Protecting your seedlings when your weather does not cooperate


I like to push the envelope my luck when I decide to start seeds outdoors and this year is not an exception.  Just yesterday I posted about planting the rest of my outdoor seeds where karma responded with a freak snow storm and freezing temperatures.

I am not too worried about about the new seeds I planted since many have been sitting dormant in the refrigerator for almost 12 months so few more days in about the same temperature shouldn’t be too traumatic for the lettuce, carrots, and cilantro.

The plants I have concerns with are the spinach seedlings which have just started to break through the soil.  Fortunately spinach are pretty cold tolerant but weight of the snow on top of them is not a great way for them to start their time in the world.

After a quick search through the garage I found a great solution, a plastic storage tub, which fit perfectly over the irregular rectangular space I planted them.


Tada.   If I wanted to get all fancy, I would add some holes for venting/etc but I chose to set a small cinder block on top and call it good.  After a couple days, I should be able to remove it until the next freak storms comes our way.

Stupid groundhog…

Update: This is what the tub looked like after a few minutes in the sun (instant humidome)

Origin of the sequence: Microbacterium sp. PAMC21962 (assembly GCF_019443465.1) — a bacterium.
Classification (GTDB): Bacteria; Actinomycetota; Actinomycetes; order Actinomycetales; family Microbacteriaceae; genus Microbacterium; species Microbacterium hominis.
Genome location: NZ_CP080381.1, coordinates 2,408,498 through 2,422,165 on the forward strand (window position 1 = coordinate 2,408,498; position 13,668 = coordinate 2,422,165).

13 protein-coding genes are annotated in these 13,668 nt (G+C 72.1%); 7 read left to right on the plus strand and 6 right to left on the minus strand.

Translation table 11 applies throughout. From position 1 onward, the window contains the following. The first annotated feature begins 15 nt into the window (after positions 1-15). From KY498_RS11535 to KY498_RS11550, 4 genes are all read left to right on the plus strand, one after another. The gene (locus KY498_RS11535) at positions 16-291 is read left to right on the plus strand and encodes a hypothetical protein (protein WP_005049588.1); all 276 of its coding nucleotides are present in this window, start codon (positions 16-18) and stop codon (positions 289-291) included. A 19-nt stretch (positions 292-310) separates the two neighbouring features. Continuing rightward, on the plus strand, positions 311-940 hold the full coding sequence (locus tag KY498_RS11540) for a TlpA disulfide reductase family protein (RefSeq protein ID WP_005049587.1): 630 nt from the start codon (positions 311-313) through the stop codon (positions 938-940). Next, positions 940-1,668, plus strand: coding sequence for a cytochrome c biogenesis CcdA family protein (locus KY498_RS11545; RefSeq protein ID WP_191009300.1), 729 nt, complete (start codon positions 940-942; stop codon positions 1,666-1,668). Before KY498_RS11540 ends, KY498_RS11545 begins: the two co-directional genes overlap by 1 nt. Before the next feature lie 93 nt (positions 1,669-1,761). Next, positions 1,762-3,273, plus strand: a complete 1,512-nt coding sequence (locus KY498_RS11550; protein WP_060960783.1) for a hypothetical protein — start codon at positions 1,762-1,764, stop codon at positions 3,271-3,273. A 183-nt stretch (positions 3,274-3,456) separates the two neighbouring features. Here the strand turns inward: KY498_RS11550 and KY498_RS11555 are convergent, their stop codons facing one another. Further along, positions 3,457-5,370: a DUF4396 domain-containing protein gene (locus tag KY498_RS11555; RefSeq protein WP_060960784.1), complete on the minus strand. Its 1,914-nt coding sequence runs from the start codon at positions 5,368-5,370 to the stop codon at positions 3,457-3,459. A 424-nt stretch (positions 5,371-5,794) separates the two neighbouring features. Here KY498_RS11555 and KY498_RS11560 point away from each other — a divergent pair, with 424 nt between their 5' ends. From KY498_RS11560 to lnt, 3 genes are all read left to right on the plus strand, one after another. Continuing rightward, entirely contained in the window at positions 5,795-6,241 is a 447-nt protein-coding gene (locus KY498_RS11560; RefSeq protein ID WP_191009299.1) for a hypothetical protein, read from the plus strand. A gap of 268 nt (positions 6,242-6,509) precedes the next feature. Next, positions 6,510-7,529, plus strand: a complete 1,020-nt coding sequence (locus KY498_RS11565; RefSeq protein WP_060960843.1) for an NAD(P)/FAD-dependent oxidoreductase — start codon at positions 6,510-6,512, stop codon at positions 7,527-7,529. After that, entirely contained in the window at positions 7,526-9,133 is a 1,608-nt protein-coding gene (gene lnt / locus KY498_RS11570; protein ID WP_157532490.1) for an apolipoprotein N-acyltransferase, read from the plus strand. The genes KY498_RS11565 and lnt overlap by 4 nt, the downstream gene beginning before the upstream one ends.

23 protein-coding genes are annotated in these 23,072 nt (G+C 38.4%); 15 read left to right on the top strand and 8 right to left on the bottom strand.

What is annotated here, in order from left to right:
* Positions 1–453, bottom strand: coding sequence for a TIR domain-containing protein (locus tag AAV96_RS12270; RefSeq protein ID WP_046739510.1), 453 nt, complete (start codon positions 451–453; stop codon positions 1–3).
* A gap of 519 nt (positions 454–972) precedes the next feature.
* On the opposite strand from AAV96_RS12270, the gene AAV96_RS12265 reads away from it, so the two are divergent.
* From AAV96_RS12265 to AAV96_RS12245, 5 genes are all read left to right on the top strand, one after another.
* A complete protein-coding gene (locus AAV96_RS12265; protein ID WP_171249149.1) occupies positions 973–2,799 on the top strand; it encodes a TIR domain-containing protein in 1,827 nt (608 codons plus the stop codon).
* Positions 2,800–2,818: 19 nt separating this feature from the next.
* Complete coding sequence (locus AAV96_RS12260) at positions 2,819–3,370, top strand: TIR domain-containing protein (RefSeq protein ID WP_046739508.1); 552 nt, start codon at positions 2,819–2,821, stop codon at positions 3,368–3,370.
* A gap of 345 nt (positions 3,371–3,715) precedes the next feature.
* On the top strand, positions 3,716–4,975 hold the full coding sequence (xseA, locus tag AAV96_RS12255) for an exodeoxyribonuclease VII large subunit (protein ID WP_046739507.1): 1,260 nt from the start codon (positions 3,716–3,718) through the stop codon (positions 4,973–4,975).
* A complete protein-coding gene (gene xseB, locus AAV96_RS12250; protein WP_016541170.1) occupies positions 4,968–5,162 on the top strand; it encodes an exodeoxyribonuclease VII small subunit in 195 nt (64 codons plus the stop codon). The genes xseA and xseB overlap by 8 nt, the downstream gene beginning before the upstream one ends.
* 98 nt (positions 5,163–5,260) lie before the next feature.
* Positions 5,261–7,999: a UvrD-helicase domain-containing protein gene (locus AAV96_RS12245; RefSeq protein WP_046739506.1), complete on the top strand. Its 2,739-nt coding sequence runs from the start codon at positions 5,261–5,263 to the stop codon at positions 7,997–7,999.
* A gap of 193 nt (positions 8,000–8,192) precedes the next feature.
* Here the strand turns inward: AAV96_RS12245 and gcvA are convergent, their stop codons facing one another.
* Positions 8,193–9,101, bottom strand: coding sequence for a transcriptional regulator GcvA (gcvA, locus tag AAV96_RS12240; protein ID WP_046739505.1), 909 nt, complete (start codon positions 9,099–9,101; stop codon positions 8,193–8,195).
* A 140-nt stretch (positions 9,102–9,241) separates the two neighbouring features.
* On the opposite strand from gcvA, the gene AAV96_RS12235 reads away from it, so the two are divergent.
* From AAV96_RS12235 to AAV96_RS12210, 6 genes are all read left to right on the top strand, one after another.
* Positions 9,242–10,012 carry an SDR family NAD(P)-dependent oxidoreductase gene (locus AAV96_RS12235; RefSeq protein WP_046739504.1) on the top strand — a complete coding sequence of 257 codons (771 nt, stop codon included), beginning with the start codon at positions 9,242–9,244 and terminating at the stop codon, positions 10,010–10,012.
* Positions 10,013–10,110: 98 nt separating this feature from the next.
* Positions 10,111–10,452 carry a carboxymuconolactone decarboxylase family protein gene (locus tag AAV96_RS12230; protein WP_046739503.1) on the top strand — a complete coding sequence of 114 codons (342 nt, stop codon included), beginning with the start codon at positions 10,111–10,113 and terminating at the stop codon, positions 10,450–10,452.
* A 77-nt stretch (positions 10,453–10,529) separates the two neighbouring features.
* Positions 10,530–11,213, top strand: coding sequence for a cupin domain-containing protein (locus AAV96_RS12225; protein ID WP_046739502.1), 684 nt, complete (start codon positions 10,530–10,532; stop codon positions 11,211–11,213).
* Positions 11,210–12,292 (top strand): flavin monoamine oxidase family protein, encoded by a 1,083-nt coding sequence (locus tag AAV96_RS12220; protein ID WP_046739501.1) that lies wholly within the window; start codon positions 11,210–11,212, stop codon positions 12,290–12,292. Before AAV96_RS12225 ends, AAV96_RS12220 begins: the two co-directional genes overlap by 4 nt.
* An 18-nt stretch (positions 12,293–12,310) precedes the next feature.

Make a cheap soil sifter (sieve)


Unfortunately I only have one compost bin which I continuously add materials to, so I never have a complete “batch” of compost at one given time. In order to be able to filter out the finished compost from the non-composted material I created a soil sifter (sieve)

I checked out soil sifters online but didn’t find anything that I liked so I decided to make one myself. I went to the home improvement store and picked up a roll of ½ inch wire mesh and a 2”X4”X8’ piece of lumber. I cut two pieces one inch shorter than the width of the wire mesh and cut the remaining piece of lumber in half. Screw all the pieces together and pull wire mesh over the rectangular frame. Staple the mess around on the side of the frame and you are all done.

To use, just lean it against a wall or fence at a 45 degree angle (wire mesh facing down) and just dump your compost on top, the composted material falls through the stuff that needs a little more time stays on top which you can throw back into the compost bin.

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